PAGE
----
July 5, 2022
By WCER Communications
Field Day Lab’s newest e-learning game, The Legend of the Lost Emerald – an immersive, boldly illustrated point-and-click adventure game that teaches while entertaining – recently won its first accolades with a top award as part of the 2022 International Serious Play Awards program. in Orlando, Florida.
The free game invites young students to “step into the shoes of Jules”, a maritime archaeologist character working to uncover the stories behind shipwrecks inspired by the real history of the Great Lakes. It was one of nine educational games developed for primary or secondary learners to receive a gold medal in the awards program sponsored by Serious Play Conference, a leading organization of professionals in the field of game based learning for education or training.
“We were particularly impressed with the quality of the games produced for use in K-12 education,” says Sue Bohle, former high school teacher and Atari Games executive who now leads the conference. “The learning games industry has matured to the point where new products really work for teachers and parents.”
You can play the game online and free resources for educators are available. Field Day Lab is housed at the Wisconsin Center for Education Research (WCER), part of UW-Madison’s School of Education.
The new Field Day game offers students in grades 4-6 the experience of using the same tools, practices and skills that maritime archaeologists use to locate and dive for shipwrecks on the Great Lakes. Wisconsin Academic Standards in English Language Arts and Social Studies, as well as Great Lakes Literacy Skills, are supported through games and outreach activities. It is available in English and Spanish and was developed by Field Day Lab, PBS Wisconsin Education, Wisconsin Sea Grant, and an advisory group of Wisconsin teachers. The Wisconsin Historical Society’s Maritime Archeology Program also provided key content assistance.
“I’ve seen The Legend of the Lost Emerald spark so many fun and meaningful learning experiences for kids,” said PBS Wisconsin Director of Education Alyssa Tsagong, who appeared on The WPR’s Morning Show to talk about the game in March. “Creating this game with and for educators from start to finish has made it what it is today: a beautiful, high quality and engaging learning adventure!”
“The entire collaborative team on this project has done an incredible job connecting students to the rich maritime history of the Great Lakes watershed,” said Anne Moser, education coordinator for Wisconsin Sea Grant. “The purpose of education at Wisconsin Sea Grant is to ignite a passion for the Great Lakes and I have seen how shipwreck stories do just that. We are excited to share this with the educators and youth we work with. throughout Wisconsin.
To refine the game, students tested it in classrooms at 16 Wisconsin schools in Madison, Middleton, Racine, Milwaukee, Arbor Vitae, Auburndale, Fish Creek, Wales, Verona and Burlington. The game has now been played by about 13,000 children in Wisconsin and “many more nationwide,” said Field Day manager David Gagnon.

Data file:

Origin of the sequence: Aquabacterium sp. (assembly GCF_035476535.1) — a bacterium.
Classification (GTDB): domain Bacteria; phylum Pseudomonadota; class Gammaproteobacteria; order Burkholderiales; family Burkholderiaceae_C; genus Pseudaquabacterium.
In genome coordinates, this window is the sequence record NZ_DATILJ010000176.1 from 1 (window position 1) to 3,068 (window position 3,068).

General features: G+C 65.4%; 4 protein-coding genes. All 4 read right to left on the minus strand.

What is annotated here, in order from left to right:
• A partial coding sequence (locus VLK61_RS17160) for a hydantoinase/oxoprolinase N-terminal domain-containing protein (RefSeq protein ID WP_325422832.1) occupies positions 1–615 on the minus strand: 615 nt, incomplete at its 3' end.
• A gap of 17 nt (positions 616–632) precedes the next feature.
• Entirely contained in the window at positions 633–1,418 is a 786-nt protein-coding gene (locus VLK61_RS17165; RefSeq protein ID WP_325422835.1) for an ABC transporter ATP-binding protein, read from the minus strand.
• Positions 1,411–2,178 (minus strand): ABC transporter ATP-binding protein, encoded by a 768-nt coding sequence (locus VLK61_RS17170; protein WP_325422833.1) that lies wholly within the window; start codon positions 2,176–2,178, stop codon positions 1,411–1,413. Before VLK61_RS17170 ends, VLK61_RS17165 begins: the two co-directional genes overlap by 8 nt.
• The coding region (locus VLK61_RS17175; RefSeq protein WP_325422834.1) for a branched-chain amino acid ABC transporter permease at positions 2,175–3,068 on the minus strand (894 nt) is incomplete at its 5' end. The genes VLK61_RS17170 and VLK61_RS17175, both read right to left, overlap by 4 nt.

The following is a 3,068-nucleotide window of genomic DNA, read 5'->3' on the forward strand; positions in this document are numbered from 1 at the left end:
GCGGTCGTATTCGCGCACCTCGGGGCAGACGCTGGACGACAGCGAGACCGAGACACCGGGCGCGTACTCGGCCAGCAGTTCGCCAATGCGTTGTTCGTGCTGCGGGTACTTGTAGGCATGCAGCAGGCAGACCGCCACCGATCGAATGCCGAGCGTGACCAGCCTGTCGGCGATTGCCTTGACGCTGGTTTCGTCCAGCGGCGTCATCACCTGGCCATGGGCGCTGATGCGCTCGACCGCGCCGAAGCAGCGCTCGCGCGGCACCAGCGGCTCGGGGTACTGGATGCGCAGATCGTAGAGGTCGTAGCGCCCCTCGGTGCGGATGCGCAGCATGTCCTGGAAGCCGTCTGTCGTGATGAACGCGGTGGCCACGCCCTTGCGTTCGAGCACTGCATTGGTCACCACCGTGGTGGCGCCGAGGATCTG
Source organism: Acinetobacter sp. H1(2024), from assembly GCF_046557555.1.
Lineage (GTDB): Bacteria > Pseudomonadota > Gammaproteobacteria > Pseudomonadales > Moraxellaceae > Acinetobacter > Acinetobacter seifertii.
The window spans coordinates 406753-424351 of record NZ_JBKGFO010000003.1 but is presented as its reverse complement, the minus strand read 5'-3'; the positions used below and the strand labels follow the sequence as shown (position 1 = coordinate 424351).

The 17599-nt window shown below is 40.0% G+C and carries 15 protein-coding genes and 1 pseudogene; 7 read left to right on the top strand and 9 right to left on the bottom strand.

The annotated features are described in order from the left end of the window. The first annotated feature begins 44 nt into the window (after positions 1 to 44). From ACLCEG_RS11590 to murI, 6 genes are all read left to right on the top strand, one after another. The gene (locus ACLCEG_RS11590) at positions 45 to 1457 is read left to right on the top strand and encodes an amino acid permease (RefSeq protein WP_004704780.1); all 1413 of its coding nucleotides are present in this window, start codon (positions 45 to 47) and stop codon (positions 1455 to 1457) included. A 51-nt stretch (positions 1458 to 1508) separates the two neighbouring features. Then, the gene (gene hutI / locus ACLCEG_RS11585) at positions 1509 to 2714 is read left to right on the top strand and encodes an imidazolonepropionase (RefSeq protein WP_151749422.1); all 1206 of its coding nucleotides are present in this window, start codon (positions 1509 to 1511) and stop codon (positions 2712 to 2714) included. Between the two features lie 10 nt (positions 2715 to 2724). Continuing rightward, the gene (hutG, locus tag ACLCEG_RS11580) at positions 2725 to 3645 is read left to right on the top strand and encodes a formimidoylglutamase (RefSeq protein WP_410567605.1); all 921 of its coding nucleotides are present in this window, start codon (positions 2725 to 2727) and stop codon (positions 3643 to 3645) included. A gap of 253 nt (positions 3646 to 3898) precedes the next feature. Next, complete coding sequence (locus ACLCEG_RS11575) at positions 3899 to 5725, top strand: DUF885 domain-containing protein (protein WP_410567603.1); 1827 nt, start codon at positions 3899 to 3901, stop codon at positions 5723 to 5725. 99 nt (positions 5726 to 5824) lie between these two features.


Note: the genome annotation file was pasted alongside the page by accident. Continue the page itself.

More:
The game has been designed so that it can be played entirely in two 35-40 minute lesson periods. In-character players use a simple version of sonar and GPS coordinates to locate shipwrecks, dive to take underwater photos, and search for clues in historical artifacts, like letters and ship manifests, all while connecting String data on a corkboard-style evidence board to draw conclusions and then share findings.
The game features four shipwrecks to explore, ending with the game’s title emerald, a case that also features family ties to Jules, the archaeologist character. Along with a storyline incorporating sibling conflict to better engage younger players, the game features watercolor paintings and “wonderful music and sound design,” says Field Day senior producer Jim Mathews for the game.
But Mathews says the real music to his ears is hearing teachers playing the game in the classroom sometimes lead students to explore shipwrecks, maritime archeology or related topics more on their own.
“We built the game trying to get kids to play, to enjoy it, to learn something, but to get really curious about it,” he says, “so that their curiosity acts as a springboard for them. to engage in other kinds of activities around historical research. That’s knocking it out of the park for a game as far as I’m concerned.
“What we’d like games to do,” adds Mathews, “is that they’re not just something you jump on the computer and do for 30 minutes, when there’s free time, but that they are actually integrated into the curriculum and they spark curiosity and joy in a way that encourages children to dig in and explore some of these ideas in a new context.
Educational themes explored in The Legend of the Lost Emerald include trade and commerce, movement of people, historic preservation, lake ecology, and technological change. Students also learn about the role of archivists, historians, and museum curators in four periods of maritime history, ranging from the wooden schooners of the mid-1800s to the steel freighters of the 1960s.
Entries to the Serious Play rewards program were judged on their ability to meet learning, engagement, aesthetics, and assessment goals. Entry categories included K-12 education, higher education, healthcare/medical, museum/visitor center, business/professional, military/government, l preschool education and non-profit organizations.